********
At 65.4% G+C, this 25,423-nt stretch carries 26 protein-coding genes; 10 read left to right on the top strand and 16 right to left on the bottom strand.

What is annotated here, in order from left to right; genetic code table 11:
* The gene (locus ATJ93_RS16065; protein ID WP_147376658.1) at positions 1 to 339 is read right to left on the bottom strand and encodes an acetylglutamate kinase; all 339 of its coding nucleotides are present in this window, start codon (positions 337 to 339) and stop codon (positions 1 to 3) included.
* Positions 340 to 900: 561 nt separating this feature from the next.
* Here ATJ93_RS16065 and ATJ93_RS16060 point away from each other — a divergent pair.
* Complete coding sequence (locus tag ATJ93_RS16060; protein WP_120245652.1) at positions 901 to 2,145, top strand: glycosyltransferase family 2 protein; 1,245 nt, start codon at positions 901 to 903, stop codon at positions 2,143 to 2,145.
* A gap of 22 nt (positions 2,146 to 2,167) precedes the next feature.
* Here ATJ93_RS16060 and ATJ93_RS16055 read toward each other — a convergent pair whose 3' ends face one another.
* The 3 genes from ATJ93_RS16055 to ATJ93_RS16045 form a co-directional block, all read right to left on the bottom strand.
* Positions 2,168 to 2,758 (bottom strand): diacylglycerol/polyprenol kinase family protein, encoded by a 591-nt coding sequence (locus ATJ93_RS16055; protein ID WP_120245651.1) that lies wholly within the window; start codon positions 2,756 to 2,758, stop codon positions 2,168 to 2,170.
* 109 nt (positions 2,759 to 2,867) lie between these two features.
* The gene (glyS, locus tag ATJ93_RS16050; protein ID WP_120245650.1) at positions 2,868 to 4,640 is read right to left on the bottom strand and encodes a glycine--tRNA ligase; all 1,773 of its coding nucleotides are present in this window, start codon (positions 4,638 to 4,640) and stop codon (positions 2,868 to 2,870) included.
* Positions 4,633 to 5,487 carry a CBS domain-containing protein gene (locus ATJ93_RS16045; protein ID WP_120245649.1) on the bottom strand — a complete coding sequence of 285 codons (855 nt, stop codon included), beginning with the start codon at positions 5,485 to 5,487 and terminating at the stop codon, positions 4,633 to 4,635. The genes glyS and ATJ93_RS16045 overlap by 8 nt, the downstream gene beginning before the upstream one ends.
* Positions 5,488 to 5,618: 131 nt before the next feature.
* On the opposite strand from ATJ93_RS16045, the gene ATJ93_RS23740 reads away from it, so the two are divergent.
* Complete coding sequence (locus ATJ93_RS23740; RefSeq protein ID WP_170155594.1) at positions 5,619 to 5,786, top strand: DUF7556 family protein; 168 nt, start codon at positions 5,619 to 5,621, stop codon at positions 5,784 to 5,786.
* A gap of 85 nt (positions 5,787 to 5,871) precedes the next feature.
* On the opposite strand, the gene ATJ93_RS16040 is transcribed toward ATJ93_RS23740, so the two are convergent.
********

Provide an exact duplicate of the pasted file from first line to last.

At 65.4% G+C, this 25,423-nt stretch carries 26 protein-coding genes; 10 read left to right on the top strand and 16 right to left on the bottom strand.

What is annotated here, in order from left to right; genetic code table 11:
* The gene (locus ATJ93_RS16065; protein ID WP_147376658.1) at positions 1 to 339 is read right to left on the bottom strand and encodes an acetylglutamate kinase; all 339 of its coding nucleotides are present in this window, start codon (positions 337 to 339) and stop codon (positions 1 to 3) included.
* Positions 340 to 900: 561 nt separating this feature from the next.
* Here ATJ93_RS16065 and ATJ93_RS16060 point away from each other — a divergent pair.
* Complete coding sequence (locus tag ATJ93_RS16060; protein WP_120245652.1) at positions 901 to 2,145, top strand: glycosyltransferase family 2 protein; 1,245 nt, start codon at positions 901 to 903, stop codon at positions 2,143 to 2,145.
* A gap of 22 nt (positions 2,146 to 2,167) precedes the next feature.
* Here ATJ93_RS16060 and ATJ93_RS16055 read toward each other — a convergent pair whose 3' ends face one another.
* The 3 genes from ATJ93_RS16055 to ATJ93_RS16045 form a co-directional block, all read right to left on the bottom strand.
* Positions 2,168 to 2,758 (bottom strand): diacylglycerol/polyprenol kinase family protein, encoded by a 591-nt coding sequence (locus ATJ93_RS16055; protein ID WP_120245651.1) that lies wholly within the window; start codon positions 2,756 to 2,758, stop codon positions 2,168 to 2,170.
* 109 nt (positions 2,759 to 2,867) lie between these two features.
* The gene (glyS, locus tag ATJ93_RS16050; protein ID WP_120245650.1) at positions 2,868 to 4,640 is read right to left on the bottom strand and encodes a glycine--tRNA ligase; all 1,773 of its coding nucleotides are present in this window, start codon (positions 4,638 to 4,640) and stop codon (positions 2,868 to 2,870) included.
* Positions 4,633 to 5,487 carry a CBS domain-containing protein gene (locus ATJ93_RS16045; protein ID WP_120245649.1) on the bottom strand — a complete coding sequence of 285 codons (855 nt, stop codon included), beginning with the start codon at positions 5,485 to 5,487 and terminating at the stop codon, positions 4,633 to 4,635. The genes glyS and ATJ93_RS16045 overlap by 8 nt, the downstream gene beginning before the upstream one ends.
* Positions 5,488 to 5,618: 131 nt before the next feature.
* On the opposite strand from ATJ93_RS16045, the gene ATJ93_RS23740 reads away from it, so the two are divergent.
* Complete coding sequence (locus ATJ93_RS23740; RefSeq protein ID WP_170155594.1) at positions 5,619 to 5,786, top strand: DUF7556 family protein; 168 nt, start codon at positions 5,619 to 5,621, stop codon at positions 5,784 to 5,786.
* A gap of 85 nt (positions 5,787 to 5,871) precedes the next feature.
* On the opposite strand, the gene ATJ93_RS16040 is transcribed toward ATJ93_RS23740, so the two are convergent.